* Indexes on track for third straight week of gains
* Energy shares weak as crude prices slide
* Priceline helps the S&P 500
* Tesla shares rally for second day
* Dow down 0.1 pct, S&P 500 up 0.1 pct, Nasdaq up 0.5 pct
By Rodrigo Campos
NEW YORK, May 10 U.S. stocks traded mostly flat
on Friday as a sharp drop in commodity prices hit energy and
materials shares, though the S&P 500 drew support from
Priceline's earnings-related gain.
Oil and gold prices tumbled as the U.S. dollar hit a 4-1/2
year-high against the yen and the dollar index was
on track to post its strongest week in 10 months, making
commodities more expensive for holders of different currencies
and weighing on shares in the energy and basic materials
The S&P energy index dropped 1.1 percent as Brent
and U.S. crude oil prices fell. The S&P materials
index slipped 0.5 percent.
Despite Friday's losses, lower oil prices could be another
positive catalyst for stocks, according to Terry Morris, senior
equity manager for National Penn Investors Trust Company in
"All things being equal, low energy prices are good for the
consumer," he said.
Shares of Priceline jumped 3.7 percent to $764.90
and ranked as the S&P 500's top points gainer, a day after the
online travel company reported a first-quarter profit that
topped estimates. Improved hotel and car-rental reservations
helped its bottom line, according to Priceline.
On Thursday, the S&P 500 ended lower, breaking a five-day
streak of record closing highs. But investors expect shares to
keep trending higher, given the Federal Reserve's accommodative
monetary environment and encouraging data on the labor market,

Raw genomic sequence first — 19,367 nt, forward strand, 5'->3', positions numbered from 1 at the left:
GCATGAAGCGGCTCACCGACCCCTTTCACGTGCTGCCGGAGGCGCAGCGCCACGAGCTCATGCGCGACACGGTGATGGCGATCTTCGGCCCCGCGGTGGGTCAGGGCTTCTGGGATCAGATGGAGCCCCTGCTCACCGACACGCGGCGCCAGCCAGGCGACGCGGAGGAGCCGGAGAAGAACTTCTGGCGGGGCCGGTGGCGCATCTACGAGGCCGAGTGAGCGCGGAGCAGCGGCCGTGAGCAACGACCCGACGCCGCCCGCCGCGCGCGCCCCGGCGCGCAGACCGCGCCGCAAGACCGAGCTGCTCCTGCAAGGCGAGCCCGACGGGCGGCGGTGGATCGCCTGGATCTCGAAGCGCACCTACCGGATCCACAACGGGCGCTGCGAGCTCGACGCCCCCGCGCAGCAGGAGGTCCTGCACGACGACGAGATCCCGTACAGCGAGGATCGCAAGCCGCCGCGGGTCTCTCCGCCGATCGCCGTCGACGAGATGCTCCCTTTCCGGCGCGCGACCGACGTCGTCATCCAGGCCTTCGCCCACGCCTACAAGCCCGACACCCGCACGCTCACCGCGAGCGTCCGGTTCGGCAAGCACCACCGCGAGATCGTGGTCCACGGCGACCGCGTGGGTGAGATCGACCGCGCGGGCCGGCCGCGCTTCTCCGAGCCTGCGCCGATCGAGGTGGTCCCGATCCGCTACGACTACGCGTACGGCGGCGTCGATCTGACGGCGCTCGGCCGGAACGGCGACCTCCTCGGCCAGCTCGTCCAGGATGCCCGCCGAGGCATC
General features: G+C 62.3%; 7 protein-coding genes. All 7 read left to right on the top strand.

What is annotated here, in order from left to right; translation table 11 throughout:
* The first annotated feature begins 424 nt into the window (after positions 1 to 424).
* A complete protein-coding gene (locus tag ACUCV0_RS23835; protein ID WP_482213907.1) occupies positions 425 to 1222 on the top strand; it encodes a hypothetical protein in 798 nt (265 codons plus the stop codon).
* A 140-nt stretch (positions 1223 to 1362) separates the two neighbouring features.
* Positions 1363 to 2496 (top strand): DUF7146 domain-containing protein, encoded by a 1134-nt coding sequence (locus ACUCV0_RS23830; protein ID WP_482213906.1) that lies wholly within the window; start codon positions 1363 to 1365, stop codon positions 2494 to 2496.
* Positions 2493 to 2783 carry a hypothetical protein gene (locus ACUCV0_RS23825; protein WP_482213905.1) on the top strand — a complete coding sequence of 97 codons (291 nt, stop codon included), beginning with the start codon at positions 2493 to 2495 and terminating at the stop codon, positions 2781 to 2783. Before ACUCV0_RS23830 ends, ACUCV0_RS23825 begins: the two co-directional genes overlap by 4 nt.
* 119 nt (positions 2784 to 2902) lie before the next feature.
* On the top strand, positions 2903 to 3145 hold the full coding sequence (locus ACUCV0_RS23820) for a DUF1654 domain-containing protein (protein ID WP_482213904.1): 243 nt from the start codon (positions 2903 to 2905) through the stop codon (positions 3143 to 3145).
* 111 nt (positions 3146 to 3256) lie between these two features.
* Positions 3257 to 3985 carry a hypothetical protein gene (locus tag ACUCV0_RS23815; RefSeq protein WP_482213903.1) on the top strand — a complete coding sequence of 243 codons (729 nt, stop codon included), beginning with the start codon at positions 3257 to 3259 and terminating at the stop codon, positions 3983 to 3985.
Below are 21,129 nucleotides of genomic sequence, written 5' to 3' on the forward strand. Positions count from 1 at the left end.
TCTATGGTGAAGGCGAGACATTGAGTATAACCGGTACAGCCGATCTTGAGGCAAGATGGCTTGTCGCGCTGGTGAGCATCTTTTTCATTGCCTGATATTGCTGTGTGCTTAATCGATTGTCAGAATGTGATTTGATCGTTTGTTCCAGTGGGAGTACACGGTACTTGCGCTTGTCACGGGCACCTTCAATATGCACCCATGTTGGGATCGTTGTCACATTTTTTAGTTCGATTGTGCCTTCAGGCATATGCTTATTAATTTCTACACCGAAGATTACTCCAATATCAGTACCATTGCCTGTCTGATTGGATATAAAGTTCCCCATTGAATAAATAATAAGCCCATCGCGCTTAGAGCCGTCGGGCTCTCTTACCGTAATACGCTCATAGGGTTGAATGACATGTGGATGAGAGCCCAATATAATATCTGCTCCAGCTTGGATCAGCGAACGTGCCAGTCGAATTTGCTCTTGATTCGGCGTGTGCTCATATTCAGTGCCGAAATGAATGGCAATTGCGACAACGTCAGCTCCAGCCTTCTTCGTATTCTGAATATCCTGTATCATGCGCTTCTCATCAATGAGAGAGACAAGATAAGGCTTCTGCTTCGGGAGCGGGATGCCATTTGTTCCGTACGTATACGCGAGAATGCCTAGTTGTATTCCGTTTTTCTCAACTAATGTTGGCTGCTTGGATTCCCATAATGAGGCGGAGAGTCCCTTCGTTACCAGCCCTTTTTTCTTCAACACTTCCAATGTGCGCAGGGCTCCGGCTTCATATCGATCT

including Thursday's jobless claims numbers and last week's
The Dow Jones industrial average fell 9.75 points or
0.06 percent, to 15,072.87. The Standard & Poor's 500
gained 1.96 points or 0.12 percent, to 1,628.63. The Nasdaq
Composite added 18.56 points or 0.54 percent, to
For the week, the Dow is up 0.7 percent, the S&P 500 is up
0.9 percent and the Nasdaq is up 1.5 percent. This is the third
straight week of gains for all three indexes.
Shares of electric carmaker Tesla Motors jumped
11.7 percent to $77.52, adding to Thursday's gain of 24.4
percent and making it one of the top advancers on the Nasdaq
Tesla is part of a group of companies with heavy bets
against them from investors. Recent upbeat results have
triggered a wave of short covering.
In contrast, shares of Hess Corp slid 2.1 percent to
$69.47. Its chief executive John Hess, son of the company's
founder, is being stripped of his chairman duties as the oil and
gas company scrambles to avoid an embarrassing defeat by an
Rare earths producer Molycorp Inc reported a
first-quarter loss that widened from the previous year, though
revenue rose sharply, driving its stock up 29.3 percent to
Pain Therapeutics Inc shares plummeted 48.9 percent
to $2.72 after the company said that Pfizer Inc, its
marketing partner for painkiller Remoxy, has yet to decide on
continuing to seek regulatory approval for the drug.
With 89 percent of the S&P 500 companies having reported
earnings so far, 66.7 percent have topped profit expectations,
above the average since 1994 of 63 percent. However, only 46.4
percent have beaten revenue expectations, well under the average
since 2002 of 62 percent.